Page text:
Preserve Your Peppers Now

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If you live in a spot like Michigan, organic red peppers are plentiful, fresh and reasonably priced just once a year. Since red peppers are frequently sprayed with pesticides and flown from countries I can only hope to someday visit, I like to preserve as much of this harvest as I can for use during the year. I an industrial food preserving technique–IQF (stands for individually quick frozen) to store as many organic red peppers as my freezer will hold.

Here’s how I do it. I rinse the peppers and set them on a towel to dry a few hours before I’m going to slice them. You want them to be as dry as possible when they hit the freezer. Core and seed your peppers, stripping away the pith as well. Cut one pepper into about four sections. Lay it flat and cut it into long strips. Then line all the strips up and dice them.

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Toss them onto a cookie sheet and spread them out in a single layer. Stick them in the freezer and freeze solid. When they come out, I use a pancake turner to detach them from the pan and scoop the diced peppers into a freezer bag. A one quart bag will hold 4-6 medium peppers. The peppers can be used in any dish in which they’ll be cooked–soups and sautes. I recommend using freezer bags over other containers because a little manipulation of the bag will allow you to break off the exact amount you want.

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Garlic Scape Pesto

You’ve seen those funny curli-cues at the Farmer’s Market. What the heck do you do with them? Make pesto, of course! For those of us who grow our own garlic, garlic scapes are a delicious promise of alliums to come. The crop is looking fantastic, which means we also have a bumper crop of garlic scapes, the flower bud of the garlic plant that we break off in order to send more energy to the bulb. Here’s the crop:

And here’s the graceful scape. Snap it off where the stem meets the plant.

Garlic is very easy to grow, by the way. As long as you choose local varieties that you can get from the farmer’s market as well as through nursery catalogs. The stuff in the store right now is likely from China and is sterile–ick!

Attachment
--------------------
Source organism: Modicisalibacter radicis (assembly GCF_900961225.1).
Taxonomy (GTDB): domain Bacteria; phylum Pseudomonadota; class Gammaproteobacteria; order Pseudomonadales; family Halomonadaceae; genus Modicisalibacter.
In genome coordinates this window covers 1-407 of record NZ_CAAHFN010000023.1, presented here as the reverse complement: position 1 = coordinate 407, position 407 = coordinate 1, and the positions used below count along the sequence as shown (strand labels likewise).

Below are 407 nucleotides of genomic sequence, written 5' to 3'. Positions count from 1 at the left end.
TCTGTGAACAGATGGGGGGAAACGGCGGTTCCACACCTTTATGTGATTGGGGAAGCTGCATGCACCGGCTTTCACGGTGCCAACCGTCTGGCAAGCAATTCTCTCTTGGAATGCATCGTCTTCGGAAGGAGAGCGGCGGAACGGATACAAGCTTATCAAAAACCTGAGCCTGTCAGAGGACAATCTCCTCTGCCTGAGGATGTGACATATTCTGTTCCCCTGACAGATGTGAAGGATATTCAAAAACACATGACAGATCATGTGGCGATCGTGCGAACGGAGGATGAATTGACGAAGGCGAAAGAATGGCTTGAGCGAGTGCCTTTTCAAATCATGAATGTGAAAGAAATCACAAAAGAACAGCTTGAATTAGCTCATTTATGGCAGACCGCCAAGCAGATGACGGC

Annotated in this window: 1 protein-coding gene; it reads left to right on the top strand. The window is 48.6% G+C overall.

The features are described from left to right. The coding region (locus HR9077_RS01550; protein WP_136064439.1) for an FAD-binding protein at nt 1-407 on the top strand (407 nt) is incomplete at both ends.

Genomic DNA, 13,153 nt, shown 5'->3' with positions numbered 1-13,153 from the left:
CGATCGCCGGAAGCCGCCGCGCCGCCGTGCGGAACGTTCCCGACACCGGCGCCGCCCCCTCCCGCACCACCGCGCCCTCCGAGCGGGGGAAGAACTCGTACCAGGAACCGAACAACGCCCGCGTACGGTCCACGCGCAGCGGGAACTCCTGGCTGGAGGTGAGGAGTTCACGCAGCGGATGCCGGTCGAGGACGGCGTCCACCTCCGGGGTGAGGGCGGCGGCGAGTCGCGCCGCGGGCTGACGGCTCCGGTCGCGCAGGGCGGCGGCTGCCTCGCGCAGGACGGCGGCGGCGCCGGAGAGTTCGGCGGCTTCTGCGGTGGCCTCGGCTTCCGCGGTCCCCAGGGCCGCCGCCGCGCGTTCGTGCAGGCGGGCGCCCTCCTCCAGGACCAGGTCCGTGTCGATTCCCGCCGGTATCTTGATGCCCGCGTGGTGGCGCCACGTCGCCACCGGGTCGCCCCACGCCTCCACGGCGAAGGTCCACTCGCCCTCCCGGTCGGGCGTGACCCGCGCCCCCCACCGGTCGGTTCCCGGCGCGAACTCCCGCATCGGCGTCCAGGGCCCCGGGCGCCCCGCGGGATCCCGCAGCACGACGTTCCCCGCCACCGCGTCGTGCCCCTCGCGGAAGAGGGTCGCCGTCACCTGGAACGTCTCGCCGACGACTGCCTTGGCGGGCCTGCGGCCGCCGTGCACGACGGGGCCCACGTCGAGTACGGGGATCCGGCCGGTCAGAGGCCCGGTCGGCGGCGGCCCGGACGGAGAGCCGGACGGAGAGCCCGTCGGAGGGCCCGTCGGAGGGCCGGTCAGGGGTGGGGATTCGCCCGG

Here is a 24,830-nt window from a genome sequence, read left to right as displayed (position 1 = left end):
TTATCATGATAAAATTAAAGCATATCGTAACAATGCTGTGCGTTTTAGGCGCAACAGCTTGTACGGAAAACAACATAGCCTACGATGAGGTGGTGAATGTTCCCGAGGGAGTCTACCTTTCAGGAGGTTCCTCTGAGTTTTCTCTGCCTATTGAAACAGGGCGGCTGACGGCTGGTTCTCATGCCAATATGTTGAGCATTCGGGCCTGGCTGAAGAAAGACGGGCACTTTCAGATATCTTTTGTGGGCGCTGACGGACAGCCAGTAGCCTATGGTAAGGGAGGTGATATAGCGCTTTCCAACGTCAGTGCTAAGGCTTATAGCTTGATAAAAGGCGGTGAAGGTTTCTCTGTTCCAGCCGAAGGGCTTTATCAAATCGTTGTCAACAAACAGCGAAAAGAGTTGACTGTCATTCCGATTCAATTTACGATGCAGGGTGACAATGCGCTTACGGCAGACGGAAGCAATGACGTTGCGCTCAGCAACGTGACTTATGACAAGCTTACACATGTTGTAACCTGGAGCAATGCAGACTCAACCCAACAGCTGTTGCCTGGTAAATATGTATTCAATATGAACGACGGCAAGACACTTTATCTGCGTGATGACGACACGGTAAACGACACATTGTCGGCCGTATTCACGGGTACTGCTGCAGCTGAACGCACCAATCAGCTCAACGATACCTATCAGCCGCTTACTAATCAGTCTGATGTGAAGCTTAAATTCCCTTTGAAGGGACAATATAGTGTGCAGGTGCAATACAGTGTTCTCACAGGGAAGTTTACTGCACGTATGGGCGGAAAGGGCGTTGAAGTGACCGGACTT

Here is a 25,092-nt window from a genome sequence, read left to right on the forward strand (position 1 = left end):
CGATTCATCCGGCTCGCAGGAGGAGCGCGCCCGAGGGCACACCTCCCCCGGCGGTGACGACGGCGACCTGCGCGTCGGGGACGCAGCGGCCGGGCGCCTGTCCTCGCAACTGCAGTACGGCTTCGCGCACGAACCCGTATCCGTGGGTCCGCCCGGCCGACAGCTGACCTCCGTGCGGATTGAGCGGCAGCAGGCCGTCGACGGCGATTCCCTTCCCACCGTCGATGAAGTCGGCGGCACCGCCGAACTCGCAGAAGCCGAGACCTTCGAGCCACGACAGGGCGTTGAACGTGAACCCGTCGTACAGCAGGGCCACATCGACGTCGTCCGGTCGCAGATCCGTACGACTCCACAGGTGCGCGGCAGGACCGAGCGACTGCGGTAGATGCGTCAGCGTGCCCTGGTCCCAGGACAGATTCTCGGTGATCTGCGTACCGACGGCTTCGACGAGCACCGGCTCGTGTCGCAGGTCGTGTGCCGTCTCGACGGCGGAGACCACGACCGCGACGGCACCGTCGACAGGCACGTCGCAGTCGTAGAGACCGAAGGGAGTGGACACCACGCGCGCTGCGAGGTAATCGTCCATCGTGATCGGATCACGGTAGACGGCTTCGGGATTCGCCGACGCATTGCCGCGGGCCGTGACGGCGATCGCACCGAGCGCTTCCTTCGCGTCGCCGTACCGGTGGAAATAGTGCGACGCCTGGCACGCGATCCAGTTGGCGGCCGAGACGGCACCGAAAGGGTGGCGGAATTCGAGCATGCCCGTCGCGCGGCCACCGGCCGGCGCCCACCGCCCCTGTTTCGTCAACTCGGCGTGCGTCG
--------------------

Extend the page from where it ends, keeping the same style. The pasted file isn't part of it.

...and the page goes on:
So, making garlic scape pesto couldn’t be easier. Since you already have the garlic flavor, no need to add extra garlic. And the nuts are salted, so no extra salt is necessary. In this version, nutritional yeast (which can be purchased locally at Nourish Organic Market or Harvest Health) replaces the traditional parmesan. I’ve made this with and without basil; either way, it is very good. The amounts of the main ingredients can be modified to suit your taste–and your crop–I find the food processor is very forgiving.

1 generous cup of garlic scapes
1 handful of basil (optional)
1/2 cup shelled pistachio nuts
1/4 cup nutritional yeast
2 T olive oil

Put the scapes and the pistachio nuts into the bowl of the food processor and grind away until the ingredients are finely ground.

Add the nutritional yeast and pulse a few more times until it, too, is incorporated.

While the processor is running, pour the olive oil in a thin stream into the bowl. Again, use as much or as little oil as you want. I process until I have a paste, which I can then freeze flat in a freezer bag to be added by tablespoonsful to soups or stews…

Or I will thin the pesto out with some reconstituted sun-dried tomatoes and make pasta, or use it on crackers. This stuff is addictive! Just don’t spend too much time in the kitchen. It is June in Michigan, after all!

Build Flavor Fast


Here is a quick way to have fresh garlic and ginger on hand when you need them.

For garlic, I use garlic I’ve grown, peeled and stored in dry white wine in the fridge. This takes just seconds to mince and toss into the mix. You can also buy garlic at the farmer’s market when it is fresh–and cheap–in July. Look for excess California grown garlic in your supermarket at the same time. Peel and freeze. I replenish my fridge jar with the stuff from my freezer. You can also buy peeled garlic cloves, but don’t get the stuff they’ve de-odorized and is intended for an appetizer.

Ginger also keeps well in a jar of rice wine.  Peel thumb-sized pieces. They stay fresh almost indefinitely and are ready for me whenever I need them.